On behalf of DG DEVCO B5 the CRIMSON project organised on 21 June, in Brussels, the presentation of the Report ‘’EU Maritime Security Programming: a mapping and technical review of past and present EU initiatives’’.
The study, developed in the framework of CRIMSON, aimed to acquire information on past and existing EU and non-EU initiatives in the domain of maritime security in the three regions of interest: Gulf of Guinea, East Africa and Wider Indian Ocean, and South East Asia. The report intends to provide an assessment of the IcSP-funded CMR Programme and its links to other EU funded initiatives engaged with maritime security. Therefore, the study is intended to become a useful tool for every service involved in the domain when designing new initiatives or even rethinking existing ones.
In her introductory remarks, Mrs. Henriette Geiger, DEVCO B Director, stressed the commitment of the EU towards maritime security at a global level. She personally supported the study that, in her own words, ‘’is much more than a simple exercise of mapping and analysis of what we have done. It is a platform’’.
The meeting brought together representatives from DEVCO, FPI, EEAS, DG MOVE, DG MARE and FRONTEX. External participants included Interpol, US (Africom), MSCHOA and EUNAVFOR Atalanta. Representatives of regional organisations (ECOWAS, ECCAS, GGC, IGAD, EAC, COMESA and IOC) were invited but could not attend the meeting.
The CRIMSON experts who conducted the work presented the main findings of the study in the Indian Ocean and the Gulf of Guinea, followed by roundtable discussions led by the team leaders of two CMR projects, CRIMARIO and GoGIN, and representatives of their equivalent EDF programmes MASE and the upcoming SWAIMS. Roundtable discussions followed with external partners who contributed to a fruitful and comprehensive debate on the different visions on how to potentially increase internal/external coherence and cooperation.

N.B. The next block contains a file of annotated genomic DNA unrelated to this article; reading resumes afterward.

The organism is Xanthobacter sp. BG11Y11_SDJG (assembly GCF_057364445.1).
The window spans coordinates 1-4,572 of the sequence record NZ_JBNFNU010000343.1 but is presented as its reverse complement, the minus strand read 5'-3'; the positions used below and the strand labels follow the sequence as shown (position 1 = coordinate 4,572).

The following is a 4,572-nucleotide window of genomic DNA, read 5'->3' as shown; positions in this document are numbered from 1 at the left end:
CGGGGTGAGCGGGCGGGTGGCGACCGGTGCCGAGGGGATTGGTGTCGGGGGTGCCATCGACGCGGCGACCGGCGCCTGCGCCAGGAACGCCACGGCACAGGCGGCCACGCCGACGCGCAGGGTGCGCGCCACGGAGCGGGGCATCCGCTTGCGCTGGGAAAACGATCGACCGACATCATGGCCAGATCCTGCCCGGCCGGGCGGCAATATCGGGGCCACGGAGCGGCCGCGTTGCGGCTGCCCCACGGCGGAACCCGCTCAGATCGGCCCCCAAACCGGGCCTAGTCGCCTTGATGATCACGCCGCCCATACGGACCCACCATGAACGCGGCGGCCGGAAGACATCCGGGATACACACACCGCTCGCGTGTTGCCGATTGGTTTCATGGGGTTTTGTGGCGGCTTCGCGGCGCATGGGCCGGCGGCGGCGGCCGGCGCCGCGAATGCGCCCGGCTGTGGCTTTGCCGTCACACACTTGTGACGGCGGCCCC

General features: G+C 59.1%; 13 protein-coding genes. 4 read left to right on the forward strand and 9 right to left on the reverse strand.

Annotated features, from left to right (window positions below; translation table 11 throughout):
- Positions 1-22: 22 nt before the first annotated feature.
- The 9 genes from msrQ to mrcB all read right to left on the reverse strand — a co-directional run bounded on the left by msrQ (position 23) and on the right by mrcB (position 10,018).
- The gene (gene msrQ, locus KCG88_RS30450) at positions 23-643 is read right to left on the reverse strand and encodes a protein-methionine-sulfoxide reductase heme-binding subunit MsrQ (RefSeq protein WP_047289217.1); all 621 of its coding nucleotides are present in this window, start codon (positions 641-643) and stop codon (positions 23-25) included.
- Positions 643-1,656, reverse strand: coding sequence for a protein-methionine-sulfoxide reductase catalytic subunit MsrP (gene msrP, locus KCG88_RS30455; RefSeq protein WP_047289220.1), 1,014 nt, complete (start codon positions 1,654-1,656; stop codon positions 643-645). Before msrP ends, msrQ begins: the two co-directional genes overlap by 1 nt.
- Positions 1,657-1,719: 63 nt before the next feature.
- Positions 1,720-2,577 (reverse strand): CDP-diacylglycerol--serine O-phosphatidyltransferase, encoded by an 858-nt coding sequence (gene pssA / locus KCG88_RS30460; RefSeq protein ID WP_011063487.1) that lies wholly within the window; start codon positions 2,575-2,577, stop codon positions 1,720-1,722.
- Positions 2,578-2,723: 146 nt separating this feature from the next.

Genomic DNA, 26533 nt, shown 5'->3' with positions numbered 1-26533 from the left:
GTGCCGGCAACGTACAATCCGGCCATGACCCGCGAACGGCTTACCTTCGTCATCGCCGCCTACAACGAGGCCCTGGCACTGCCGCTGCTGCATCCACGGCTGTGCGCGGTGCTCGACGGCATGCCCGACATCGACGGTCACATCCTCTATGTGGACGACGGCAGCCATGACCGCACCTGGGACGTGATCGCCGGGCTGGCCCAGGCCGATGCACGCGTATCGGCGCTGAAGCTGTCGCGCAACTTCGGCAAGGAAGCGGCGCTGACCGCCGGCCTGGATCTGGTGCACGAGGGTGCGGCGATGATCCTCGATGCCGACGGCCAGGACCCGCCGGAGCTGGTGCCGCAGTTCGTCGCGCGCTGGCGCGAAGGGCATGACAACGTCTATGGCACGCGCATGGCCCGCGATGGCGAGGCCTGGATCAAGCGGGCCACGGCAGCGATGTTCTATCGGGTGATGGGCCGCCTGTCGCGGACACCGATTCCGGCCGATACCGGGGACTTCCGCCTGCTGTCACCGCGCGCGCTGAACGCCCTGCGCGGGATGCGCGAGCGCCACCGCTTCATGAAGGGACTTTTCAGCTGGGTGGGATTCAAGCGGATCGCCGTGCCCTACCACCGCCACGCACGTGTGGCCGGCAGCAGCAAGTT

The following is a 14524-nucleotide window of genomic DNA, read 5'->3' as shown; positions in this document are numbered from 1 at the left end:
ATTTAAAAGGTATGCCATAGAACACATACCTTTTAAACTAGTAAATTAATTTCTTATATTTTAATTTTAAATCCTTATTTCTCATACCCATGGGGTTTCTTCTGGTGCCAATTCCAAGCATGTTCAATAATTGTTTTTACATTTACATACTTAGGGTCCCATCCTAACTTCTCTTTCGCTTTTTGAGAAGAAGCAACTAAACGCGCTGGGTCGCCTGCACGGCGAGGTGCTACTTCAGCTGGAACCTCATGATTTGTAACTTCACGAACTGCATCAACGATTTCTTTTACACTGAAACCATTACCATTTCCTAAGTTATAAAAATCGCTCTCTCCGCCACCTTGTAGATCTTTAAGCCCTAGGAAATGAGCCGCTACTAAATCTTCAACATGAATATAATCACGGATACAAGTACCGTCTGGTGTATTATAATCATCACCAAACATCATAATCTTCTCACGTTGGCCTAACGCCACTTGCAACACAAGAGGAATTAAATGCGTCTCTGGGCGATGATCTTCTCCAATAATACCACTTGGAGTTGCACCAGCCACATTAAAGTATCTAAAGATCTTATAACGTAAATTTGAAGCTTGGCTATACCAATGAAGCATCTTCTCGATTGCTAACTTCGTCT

During the meeting it was underlined that all the stakeholders would benefit from the outcomes of the report and that their involvement would be fundamental to create a joint and effective response to the challenges faced in the maritime security domain. The need of a better international and multilevel coordination was a very important point raised during the discussions. The meeting also allowed receiving feedback on the report and the mapping, which CRIMSON plans to conclude in the coming weeks.
The report was well welcomed by all the participants, that appreciate the inclusion of both EU and non-EU initiatives inside the mapping. The EEAS also recognised the study as a ‘’living document’’ that can represent an important database to start building a better coordinate response to the threats posed to maritime security.